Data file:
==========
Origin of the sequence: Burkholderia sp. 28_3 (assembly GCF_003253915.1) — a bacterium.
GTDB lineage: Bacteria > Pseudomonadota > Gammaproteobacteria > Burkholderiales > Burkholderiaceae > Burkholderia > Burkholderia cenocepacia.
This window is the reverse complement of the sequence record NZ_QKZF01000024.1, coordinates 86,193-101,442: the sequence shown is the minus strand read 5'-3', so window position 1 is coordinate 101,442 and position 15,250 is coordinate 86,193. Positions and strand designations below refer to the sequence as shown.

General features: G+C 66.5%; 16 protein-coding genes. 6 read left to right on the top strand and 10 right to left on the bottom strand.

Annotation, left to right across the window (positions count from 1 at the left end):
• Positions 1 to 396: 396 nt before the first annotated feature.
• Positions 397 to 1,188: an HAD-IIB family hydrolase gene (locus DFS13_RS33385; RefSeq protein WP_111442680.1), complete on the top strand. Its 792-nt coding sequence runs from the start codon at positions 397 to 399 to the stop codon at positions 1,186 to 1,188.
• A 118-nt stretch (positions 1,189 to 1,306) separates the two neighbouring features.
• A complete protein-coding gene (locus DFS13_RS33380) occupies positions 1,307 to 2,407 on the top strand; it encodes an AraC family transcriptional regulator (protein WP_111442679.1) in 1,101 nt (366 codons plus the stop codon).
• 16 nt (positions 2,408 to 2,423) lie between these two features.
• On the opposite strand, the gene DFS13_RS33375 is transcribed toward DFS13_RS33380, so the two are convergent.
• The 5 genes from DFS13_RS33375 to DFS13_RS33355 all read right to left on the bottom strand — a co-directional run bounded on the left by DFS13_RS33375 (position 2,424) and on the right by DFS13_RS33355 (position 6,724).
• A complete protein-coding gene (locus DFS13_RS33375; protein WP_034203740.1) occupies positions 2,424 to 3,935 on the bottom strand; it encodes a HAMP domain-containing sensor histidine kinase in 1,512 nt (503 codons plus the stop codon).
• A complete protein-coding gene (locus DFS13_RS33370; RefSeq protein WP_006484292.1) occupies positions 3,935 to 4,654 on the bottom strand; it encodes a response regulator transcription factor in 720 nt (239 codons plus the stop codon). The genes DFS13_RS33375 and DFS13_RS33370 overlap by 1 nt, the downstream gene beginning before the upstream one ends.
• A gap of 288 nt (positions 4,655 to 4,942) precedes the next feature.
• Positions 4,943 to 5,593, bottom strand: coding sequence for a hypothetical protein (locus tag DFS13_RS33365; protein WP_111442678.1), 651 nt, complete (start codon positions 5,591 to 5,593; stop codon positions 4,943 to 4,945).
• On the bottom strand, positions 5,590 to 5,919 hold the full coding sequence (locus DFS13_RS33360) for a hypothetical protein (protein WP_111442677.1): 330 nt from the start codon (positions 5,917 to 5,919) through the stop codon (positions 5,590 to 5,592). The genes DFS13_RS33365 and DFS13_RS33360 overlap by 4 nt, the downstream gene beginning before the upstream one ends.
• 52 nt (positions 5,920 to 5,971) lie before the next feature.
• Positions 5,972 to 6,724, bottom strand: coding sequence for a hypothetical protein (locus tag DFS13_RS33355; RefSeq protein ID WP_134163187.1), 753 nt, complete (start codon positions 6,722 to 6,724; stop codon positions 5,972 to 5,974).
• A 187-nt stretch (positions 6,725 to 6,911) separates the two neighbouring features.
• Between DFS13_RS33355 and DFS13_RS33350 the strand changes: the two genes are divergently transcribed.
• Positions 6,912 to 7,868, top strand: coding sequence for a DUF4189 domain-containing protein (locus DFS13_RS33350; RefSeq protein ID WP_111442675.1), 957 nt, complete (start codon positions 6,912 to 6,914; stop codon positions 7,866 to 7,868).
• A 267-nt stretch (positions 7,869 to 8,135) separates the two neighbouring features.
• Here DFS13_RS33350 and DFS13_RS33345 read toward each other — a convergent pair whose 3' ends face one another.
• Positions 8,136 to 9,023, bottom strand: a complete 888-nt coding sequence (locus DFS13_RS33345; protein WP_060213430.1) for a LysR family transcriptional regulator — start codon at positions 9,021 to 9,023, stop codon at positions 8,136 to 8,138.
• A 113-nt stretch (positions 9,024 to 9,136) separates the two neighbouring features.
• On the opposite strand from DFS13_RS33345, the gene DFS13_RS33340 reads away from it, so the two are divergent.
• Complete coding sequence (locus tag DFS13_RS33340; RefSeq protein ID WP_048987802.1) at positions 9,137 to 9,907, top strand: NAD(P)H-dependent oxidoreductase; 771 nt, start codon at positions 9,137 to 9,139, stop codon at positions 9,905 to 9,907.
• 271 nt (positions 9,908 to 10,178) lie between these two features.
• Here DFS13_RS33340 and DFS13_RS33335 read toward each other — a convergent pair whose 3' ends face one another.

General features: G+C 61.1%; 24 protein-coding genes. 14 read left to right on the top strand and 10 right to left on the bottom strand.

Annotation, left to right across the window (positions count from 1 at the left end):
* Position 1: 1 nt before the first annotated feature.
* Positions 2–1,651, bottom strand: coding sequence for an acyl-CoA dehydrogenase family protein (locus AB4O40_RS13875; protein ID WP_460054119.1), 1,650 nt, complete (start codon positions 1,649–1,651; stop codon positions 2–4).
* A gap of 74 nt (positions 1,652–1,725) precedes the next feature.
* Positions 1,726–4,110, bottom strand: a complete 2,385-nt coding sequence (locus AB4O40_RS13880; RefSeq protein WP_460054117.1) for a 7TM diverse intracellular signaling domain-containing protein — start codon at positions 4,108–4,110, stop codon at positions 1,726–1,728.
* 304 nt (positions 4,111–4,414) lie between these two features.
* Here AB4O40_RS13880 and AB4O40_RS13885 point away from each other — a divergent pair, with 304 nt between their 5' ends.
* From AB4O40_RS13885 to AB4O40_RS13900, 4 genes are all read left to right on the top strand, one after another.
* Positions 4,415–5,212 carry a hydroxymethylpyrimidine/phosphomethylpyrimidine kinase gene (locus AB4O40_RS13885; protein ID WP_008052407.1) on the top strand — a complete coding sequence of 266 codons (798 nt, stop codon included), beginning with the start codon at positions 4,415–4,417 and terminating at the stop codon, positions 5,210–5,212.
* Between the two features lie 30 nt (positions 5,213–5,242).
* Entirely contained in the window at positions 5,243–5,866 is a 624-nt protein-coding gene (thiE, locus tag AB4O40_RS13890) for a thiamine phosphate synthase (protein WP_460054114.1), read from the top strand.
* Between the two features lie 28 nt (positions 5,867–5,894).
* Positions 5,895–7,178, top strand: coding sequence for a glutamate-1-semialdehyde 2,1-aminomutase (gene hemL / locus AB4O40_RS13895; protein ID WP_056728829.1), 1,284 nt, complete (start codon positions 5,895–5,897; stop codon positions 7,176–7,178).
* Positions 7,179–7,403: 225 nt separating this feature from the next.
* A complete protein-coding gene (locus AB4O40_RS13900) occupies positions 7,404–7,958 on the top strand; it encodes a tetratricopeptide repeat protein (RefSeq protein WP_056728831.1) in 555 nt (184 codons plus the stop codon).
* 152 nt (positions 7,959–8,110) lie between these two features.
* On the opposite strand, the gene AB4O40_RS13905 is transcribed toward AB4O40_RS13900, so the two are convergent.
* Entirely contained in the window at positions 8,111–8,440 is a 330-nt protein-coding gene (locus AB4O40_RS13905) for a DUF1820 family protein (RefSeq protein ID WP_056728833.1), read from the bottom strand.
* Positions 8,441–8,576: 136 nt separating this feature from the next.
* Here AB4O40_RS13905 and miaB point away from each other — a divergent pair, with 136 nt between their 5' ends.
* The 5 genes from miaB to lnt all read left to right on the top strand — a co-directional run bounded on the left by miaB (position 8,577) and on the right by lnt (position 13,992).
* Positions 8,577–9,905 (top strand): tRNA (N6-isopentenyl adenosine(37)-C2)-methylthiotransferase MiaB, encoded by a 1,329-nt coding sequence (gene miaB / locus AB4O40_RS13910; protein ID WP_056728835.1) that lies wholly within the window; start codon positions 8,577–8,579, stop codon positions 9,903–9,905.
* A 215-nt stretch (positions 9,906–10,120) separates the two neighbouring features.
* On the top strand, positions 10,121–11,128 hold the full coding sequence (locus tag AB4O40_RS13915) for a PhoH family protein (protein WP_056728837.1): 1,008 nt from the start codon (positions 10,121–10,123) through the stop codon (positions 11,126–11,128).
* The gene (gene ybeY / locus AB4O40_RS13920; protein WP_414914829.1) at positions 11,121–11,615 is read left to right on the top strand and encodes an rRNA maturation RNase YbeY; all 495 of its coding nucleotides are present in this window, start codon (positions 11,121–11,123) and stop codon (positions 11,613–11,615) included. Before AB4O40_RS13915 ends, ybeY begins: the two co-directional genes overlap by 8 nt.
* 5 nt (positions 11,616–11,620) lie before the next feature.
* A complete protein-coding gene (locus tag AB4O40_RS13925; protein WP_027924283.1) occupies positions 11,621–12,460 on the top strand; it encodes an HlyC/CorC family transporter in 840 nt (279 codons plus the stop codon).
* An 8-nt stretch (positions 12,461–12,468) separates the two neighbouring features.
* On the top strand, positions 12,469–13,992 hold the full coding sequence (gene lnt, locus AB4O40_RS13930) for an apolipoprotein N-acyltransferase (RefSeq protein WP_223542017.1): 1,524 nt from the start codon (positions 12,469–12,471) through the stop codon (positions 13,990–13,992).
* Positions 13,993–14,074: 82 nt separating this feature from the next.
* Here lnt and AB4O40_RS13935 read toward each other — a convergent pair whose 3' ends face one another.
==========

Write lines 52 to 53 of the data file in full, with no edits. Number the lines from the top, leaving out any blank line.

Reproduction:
* The 5 genes from miaB to lnt all read left to right on the top strand — a co-directional run bounded on the left by miaB (position 8,577) and on the right by lnt (position 13,992).
* Positions 8,577–9,905 (top strand): tRNA (N6-isopentenyl adenosine(37)-C2)-methylthiotransferase MiaB, encoded by a 1,329-nt coding sequence (gene miaB / locus AB4O40_RS13910; protein ID WP_056728835.1) that lies wholly within the window; start codon positions 8,577–8,579, stop codon positions 9,903–9,905.